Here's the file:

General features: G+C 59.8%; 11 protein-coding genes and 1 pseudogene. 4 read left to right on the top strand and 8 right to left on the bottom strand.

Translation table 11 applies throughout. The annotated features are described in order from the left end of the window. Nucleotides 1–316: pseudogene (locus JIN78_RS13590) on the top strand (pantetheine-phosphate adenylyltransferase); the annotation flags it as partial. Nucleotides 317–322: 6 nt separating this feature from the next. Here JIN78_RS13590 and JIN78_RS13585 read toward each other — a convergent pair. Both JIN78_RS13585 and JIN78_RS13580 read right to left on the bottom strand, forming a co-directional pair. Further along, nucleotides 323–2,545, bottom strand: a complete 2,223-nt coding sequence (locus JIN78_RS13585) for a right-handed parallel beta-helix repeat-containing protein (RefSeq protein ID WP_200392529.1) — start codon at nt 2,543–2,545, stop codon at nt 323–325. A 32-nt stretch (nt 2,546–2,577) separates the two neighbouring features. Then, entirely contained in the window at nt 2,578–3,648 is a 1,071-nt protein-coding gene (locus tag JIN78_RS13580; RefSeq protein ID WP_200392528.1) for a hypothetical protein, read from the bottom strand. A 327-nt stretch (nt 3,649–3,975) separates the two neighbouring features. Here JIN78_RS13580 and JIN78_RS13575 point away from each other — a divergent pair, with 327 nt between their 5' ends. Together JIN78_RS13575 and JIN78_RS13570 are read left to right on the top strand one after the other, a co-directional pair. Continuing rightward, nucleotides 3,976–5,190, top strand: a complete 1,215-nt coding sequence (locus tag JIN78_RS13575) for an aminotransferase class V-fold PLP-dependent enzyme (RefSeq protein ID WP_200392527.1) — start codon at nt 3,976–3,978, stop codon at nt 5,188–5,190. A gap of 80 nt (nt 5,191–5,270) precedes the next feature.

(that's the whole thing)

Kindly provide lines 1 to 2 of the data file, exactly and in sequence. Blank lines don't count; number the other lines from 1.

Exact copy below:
General features: G+C 59.8%; 11 protein-coding genes and 1 pseudogene. 4 read left to right on the top strand and 8 right to left on the bottom strand.

Translation table 11 applies throughout. The annotated features are described in order from the left end of the window. Nucleotides 1–316: pseudogene (locus JIN78_RS13590) on the top strand (pantetheine-phosphate adenylyltransferase); the annotation flags it as partial. Nucleotides 317–322: 6 nt separating this feature from the next. Here JIN78_RS13590 and JIN78_RS13585 read toward each other — a convergent pair. Both JIN78_RS13585 and JIN78_RS13580 read right to left on the bottom strand, forming a co-directional pair. Further along, nucleotides 323–2,545, bottom strand: a complete 2,223-nt coding sequence (locus JIN78_RS13585) for a right-handed parallel beta-helix repeat-containing protein (RefSeq protein ID WP_200392529.1) — start codon at nt 2,543–2,545, stop codon at nt 323–325. A 32-nt stretch (nt 2,546–2,577) separates the two neighbouring features. Then, entirely contained in the window at nt 2,578–3,648 is a 1,071-nt protein-coding gene (locus tag JIN78_RS13580; RefSeq protein ID WP_200392528.1) for a hypothetical protein, read from the bottom strand. A 327-nt stretch (nt 3,649–3,975) separates the two neighbouring features. Here JIN78_RS13580 and JIN78_RS13575 point away from each other — a divergent pair, with 327 nt between their 5' ends. Together JIN78_RS13575 and JIN78_RS13570 are read left to right on the top strand one after the other, a co-directional pair. Continuing rightward, nucleotides 3,976–5,190, top strand: a complete 1,215-nt coding sequence (locus tag JIN78_RS13575) for an aminotransferase class V-fold PLP-dependent enzyme (RefSeq protein ID WP_200392527.1) — start codon at nt 3,976–3,978, stop codon at nt 5,188–5,190. A gap of 80 nt (nt 5,191–5,270) precedes the next feature.